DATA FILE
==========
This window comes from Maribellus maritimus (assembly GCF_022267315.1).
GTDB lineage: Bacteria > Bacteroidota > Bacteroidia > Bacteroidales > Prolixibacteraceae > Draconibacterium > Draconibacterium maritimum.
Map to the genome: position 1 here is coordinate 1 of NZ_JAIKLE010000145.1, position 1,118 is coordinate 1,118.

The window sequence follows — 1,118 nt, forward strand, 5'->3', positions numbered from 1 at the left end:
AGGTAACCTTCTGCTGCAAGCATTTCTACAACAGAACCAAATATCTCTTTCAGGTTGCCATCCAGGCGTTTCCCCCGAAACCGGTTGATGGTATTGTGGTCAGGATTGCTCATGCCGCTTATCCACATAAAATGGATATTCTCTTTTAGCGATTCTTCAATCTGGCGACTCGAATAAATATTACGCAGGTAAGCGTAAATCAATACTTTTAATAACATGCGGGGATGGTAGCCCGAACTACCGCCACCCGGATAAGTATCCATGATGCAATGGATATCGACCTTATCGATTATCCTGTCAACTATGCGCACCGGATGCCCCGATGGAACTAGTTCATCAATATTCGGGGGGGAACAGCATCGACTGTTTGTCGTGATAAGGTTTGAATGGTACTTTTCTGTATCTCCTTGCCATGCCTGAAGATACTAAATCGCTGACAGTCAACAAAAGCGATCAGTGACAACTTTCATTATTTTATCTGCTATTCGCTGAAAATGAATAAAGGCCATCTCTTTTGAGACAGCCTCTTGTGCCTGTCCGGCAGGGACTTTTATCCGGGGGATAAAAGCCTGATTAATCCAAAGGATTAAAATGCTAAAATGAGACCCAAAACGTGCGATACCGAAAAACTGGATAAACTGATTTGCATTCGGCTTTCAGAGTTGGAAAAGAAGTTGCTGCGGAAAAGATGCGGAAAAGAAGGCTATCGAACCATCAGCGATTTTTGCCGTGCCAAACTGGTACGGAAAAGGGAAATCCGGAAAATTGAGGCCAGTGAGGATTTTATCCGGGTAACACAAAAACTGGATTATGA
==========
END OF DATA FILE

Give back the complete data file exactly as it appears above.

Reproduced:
This window comes from Maribellus maritimus (assembly GCF_022267315.1).
GTDB lineage: Bacteria > Bacteroidota > Bacteroidia > Bacteroidales > Prolixibacteraceae > Draconibacterium > Draconibacterium maritimum.
Map to the genome: position 1 here is coordinate 1 of NZ_JAIKLE010000145.1, position 1,118 is coordinate 1,118.

The window sequence follows — 1,118 nt, forward strand, 5'->3', positions numbered from 1 at the left end:
AGGTAACCTTCTGCTGCAAGCATTTCTACAACAGAACCAAATATCTCTTTCAGGTTGCCATCCAGGCGTTTCCCCCGAAACCGGTTGATGGTATTGTGGTCAGGATTGCTCATGCCGCTTATCCACATAAAATGGATATTCTCTTTTAGCGATTCTTCAATCTGGCGACTCGAATAAATATTACGCAGGTAAGCGTAAATCAATACTTTTAATAACATGCGGGGATGGTAGCCCGAACTACCGCCACCCGGATAAGTATCCATGATGCAATGGATATCGACCTTATCGATTATCCTGTCAACTATGCGCACCGGATGCCCCGATGGAACTAGTTCATCAATATTCGGGGGGGAACAGCATCGACTGTTTGTCGTGATAAGGTTTGAATGGTACTTTTCTGTATCTCCTTGCCATGCCTGAAGATACTAAATCGCTGACAGTCAACAAAAGCGATCAGTGACAACTTTCATTATTTTATCTGCTATTCGCTGAAAATGAATAAAGGCCATCTCTTTTGAGACAGCCTCTTGTGCCTGTCCGGCAGGGACTTTTATCCGGGGGATAAAAGCCTGATTAATCCAAAGGATTAAAATGCTAAAATGAGACCCAAAACGTGCGATACCGAAAAACTGGATAAACTGATTTGCATTCGGCTTTCAGAGTTGGAAAAGAAGTTGCTGCGGAAAAGATGCGGAAAAGAAGGCTATCGAACCATCAGCGATTTTTGCCGTGCCAAACTGGTACGGAAAAGGGAAATCCGGAAAATTGAGGCCAGTGAGGATTTTATCCGGGTAACACAAAAACTGGATTATGA